I grew up in a family that sang. My mother was in choir at the church we grew up attending, as were each of my brothers and I when we could carry a tune. Road trips had specific soundtracks depending on the age and musical tastes of the passengers, and when my middle brother turned ten, he was bitten by the musical theater bug causing my first brushes with entertainment that existed outside the covers of a book.
I was dragged along – quite willingly – to play practices and performances, and the road trips suddenly had soundtracks that included Joseph and the Amazing Technicolor Dreamcoat, Pippin and Phantom of the Opera. I learned every word and sang along with gusto.
When I was in my early teens, musical theater wasn’t a thing that classmates or friends looked up to or down on. It was just a thing that happened. There were plays at school, in the community and downtown for us to attend and cassette tapes that were nearly worn through we listened to them so much. And let’s not talk about what happened when I discovered Rent at seventeen. Just know that my parents still tell other parents about what they went through, and I was notorious for cross-country travels in the fandom just to see one specific traveling cast.
My brother always said that Les Misérables was ruined for him because my dad took him to see it the night after they went to see Phantom of the Opera during a business trip to Toronto. They separated at intermission, one to the concession stand and one to the bathroom, and came back together both humming the title theme from Phantom rather than being swept away by post-revolutionary France and the student uprising.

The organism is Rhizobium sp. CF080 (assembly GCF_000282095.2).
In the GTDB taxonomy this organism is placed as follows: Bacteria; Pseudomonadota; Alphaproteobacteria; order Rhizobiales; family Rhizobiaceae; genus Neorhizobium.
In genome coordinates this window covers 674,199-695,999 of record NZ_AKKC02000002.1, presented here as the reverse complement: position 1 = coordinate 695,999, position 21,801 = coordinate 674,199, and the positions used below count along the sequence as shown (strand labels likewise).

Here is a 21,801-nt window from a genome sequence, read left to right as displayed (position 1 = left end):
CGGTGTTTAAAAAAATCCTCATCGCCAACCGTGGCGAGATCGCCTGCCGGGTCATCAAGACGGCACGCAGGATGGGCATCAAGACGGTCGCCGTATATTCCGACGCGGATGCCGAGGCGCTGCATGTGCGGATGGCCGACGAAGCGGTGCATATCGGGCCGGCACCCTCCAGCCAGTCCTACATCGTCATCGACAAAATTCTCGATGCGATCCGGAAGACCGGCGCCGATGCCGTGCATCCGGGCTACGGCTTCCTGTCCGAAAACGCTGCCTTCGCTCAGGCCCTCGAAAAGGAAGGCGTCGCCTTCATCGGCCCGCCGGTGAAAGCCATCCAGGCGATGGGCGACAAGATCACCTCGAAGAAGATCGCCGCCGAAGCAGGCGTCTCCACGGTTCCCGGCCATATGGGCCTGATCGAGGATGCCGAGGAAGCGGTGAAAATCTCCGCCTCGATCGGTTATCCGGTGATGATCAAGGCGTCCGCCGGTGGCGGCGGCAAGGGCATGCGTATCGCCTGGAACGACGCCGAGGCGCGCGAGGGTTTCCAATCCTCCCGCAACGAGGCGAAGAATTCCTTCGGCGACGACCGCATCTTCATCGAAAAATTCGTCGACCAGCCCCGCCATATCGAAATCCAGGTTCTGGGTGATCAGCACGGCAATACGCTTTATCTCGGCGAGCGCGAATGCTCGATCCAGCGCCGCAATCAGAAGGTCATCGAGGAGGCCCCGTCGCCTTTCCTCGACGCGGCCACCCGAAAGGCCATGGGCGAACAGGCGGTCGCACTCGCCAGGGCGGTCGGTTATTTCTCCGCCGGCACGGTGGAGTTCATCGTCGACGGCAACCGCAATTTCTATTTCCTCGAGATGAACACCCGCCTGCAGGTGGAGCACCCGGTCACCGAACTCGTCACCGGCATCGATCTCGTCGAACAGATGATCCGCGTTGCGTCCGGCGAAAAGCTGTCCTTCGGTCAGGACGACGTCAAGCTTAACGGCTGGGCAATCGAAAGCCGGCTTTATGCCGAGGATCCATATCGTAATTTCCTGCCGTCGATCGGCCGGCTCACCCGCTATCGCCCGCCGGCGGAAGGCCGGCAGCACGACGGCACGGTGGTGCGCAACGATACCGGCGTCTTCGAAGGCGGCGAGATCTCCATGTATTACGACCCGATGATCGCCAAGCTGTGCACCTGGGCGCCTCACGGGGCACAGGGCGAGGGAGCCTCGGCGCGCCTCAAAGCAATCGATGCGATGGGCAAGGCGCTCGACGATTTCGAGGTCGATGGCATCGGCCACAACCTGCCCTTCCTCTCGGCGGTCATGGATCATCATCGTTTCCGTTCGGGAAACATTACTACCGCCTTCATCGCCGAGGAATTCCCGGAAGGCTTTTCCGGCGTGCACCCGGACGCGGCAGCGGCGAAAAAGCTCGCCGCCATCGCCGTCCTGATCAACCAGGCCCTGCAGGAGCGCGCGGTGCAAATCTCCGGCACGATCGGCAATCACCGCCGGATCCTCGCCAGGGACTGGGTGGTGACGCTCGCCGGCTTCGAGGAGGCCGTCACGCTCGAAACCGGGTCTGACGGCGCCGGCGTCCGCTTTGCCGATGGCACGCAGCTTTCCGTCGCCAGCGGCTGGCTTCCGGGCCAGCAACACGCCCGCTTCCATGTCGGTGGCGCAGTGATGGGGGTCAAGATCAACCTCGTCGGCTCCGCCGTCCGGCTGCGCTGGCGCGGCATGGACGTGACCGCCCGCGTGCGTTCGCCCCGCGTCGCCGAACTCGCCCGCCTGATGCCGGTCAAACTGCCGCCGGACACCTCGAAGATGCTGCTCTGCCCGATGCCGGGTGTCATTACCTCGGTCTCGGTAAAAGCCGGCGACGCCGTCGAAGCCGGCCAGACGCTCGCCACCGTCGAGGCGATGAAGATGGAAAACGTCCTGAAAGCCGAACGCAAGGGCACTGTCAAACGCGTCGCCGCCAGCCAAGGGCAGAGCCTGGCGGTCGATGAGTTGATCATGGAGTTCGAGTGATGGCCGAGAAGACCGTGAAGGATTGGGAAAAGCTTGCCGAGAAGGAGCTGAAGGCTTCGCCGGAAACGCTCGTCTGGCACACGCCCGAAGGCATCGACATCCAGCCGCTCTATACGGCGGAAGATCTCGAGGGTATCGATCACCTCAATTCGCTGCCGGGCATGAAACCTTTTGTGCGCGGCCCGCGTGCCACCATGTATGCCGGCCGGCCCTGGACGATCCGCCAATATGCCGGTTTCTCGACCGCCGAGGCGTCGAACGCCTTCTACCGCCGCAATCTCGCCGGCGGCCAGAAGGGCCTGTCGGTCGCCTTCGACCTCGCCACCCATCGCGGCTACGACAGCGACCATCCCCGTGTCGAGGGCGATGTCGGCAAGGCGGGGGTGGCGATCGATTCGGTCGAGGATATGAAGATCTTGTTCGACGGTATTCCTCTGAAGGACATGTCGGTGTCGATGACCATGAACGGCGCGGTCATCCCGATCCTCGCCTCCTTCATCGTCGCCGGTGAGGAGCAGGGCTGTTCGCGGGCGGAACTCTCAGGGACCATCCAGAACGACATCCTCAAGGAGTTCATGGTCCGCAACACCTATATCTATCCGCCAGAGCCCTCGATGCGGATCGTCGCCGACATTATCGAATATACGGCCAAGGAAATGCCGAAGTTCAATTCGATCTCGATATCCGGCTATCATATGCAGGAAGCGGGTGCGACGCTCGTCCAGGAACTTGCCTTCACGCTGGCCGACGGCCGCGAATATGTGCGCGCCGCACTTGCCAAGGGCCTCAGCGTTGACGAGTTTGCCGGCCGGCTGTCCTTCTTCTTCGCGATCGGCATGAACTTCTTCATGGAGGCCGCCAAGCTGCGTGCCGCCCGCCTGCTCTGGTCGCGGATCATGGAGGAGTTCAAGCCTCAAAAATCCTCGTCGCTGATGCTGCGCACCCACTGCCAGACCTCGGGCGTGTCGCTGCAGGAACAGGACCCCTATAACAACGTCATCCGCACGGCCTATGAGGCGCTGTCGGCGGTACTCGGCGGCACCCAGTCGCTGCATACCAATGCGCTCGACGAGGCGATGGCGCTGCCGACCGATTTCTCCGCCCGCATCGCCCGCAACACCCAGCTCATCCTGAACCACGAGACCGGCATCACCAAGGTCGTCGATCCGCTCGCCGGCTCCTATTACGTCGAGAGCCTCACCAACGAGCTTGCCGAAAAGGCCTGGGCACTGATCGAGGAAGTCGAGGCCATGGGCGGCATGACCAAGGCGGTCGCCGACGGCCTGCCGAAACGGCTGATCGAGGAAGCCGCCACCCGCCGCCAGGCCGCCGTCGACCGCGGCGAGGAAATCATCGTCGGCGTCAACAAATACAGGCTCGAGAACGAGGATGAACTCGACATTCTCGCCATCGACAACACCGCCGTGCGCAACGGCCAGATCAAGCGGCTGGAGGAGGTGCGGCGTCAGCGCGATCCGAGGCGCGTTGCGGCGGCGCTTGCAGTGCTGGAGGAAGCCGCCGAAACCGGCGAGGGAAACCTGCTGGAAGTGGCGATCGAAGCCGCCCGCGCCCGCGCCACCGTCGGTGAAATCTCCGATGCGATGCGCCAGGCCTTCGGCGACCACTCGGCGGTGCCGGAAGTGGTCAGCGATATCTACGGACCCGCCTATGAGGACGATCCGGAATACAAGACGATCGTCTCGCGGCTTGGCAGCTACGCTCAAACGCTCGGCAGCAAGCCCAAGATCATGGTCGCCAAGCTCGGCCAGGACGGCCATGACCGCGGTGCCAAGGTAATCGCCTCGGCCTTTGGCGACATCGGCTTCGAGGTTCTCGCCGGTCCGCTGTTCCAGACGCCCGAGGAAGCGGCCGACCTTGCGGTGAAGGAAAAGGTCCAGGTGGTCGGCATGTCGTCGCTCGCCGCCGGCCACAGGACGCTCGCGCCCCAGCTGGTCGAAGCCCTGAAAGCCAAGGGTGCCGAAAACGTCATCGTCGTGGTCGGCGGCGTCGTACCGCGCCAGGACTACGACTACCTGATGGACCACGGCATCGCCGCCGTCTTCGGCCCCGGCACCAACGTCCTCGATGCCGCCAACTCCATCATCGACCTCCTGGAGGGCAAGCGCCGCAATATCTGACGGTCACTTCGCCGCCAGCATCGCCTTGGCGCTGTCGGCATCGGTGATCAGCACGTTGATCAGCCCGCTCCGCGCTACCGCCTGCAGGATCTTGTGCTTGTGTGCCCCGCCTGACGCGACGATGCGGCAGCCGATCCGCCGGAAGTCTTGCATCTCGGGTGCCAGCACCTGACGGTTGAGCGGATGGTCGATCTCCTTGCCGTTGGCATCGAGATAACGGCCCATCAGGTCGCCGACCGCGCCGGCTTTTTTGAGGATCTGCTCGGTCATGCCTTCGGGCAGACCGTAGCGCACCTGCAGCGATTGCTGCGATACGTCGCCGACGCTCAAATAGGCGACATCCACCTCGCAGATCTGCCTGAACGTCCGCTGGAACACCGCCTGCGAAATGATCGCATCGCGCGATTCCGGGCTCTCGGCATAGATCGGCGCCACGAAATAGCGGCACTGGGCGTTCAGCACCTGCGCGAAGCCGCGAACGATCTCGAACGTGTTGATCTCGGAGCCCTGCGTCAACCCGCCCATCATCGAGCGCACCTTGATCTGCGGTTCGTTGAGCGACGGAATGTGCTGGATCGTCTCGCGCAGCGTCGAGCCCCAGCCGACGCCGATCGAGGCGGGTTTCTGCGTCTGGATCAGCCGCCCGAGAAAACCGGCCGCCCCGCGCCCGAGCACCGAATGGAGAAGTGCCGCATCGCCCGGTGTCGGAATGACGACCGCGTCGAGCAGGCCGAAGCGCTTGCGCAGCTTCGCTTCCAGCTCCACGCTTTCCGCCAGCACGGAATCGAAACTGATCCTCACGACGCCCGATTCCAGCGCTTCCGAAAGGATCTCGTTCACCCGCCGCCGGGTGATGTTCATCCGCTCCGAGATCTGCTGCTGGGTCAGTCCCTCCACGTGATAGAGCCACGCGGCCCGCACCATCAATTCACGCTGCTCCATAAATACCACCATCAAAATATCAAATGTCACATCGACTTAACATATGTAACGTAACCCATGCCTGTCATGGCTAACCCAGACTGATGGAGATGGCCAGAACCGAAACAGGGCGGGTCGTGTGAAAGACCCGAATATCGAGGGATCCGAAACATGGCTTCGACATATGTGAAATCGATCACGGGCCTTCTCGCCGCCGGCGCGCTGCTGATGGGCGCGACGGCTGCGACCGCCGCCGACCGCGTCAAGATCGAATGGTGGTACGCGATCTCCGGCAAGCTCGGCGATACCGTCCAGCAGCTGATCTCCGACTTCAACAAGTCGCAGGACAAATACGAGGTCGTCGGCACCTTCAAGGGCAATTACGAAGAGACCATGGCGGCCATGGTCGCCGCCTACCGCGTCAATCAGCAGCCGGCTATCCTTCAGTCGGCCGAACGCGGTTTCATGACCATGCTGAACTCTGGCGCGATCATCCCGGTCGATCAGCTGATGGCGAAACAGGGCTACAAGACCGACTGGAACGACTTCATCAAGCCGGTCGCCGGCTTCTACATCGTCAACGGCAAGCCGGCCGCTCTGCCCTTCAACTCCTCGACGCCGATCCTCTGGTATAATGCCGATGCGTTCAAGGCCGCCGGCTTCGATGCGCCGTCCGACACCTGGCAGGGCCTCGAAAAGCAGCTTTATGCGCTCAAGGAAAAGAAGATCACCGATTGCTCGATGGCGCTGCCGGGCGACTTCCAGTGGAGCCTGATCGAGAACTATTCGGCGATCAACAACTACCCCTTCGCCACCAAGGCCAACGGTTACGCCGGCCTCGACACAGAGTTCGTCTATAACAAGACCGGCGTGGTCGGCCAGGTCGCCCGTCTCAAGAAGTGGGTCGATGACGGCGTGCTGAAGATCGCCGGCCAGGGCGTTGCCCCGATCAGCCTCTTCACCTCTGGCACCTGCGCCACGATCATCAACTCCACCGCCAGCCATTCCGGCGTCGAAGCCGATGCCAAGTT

Being younger than my brother, I was not along for this trip, and would not see Les Mis or Phantom for a number of years still, but I gobbled up the soundtracks like it was going out of style. By the time I did see the shows, I knew every word and getting to see my imagination come to life was both thrilling and disappointing.
Les Mis was always my favorite though. I was swept away by the romance and history in each storyline, the magic of families created by comrades rather than blood, and the dastardly things human beings do to each other during times of war. I’ve worn my way through first the double cassettes, and then a double CD of the soundtrack before I went digital. I saw the movie when it came out. I own the novel. One of the few anecdotes I share from the summer I lived abroad in London is the night I exited the Tube to a madly ringing mobile and a friend gasping, “Where are you RIGHT NOW?” in my ear. It was 6:50 PM, and I had just arrived at Tottenham Court in central London.
“Run! I got us second row tickets for Les Mis for ten quid, but the show starts at seven.”
Readers, I ran.
The theater wasn’t far. It was actually just a few blocks. And the seats were obstructed view, but I didn’t care. Les Mis. In London. Second row. It was incredible.
Needless to say, a small part of me squeals with joy every time I pass the posters in the subway for the upcoming movie, and last week I text-messaged my dad with the following:
“So, we’re seeing Les Mis at Christmas, right?”
The text was really a reminder that he better not go see it without me. Nevermind that it opens after I arrive home for the holiday. I don’t care. There aren’t a lot of family members I can drag to the theater for a 2.5 hour musical theater experience, and I do not want to go by myself. Besides, Dad was the original instigator of the Les Mis obsession from the moment he took my brother on that trip, so it’s only right that he reap the rewards of fostering a fangirl now that she’s full grown.
Do you think the other moviegoers will get mad if I sing along?
Image via Wikimedia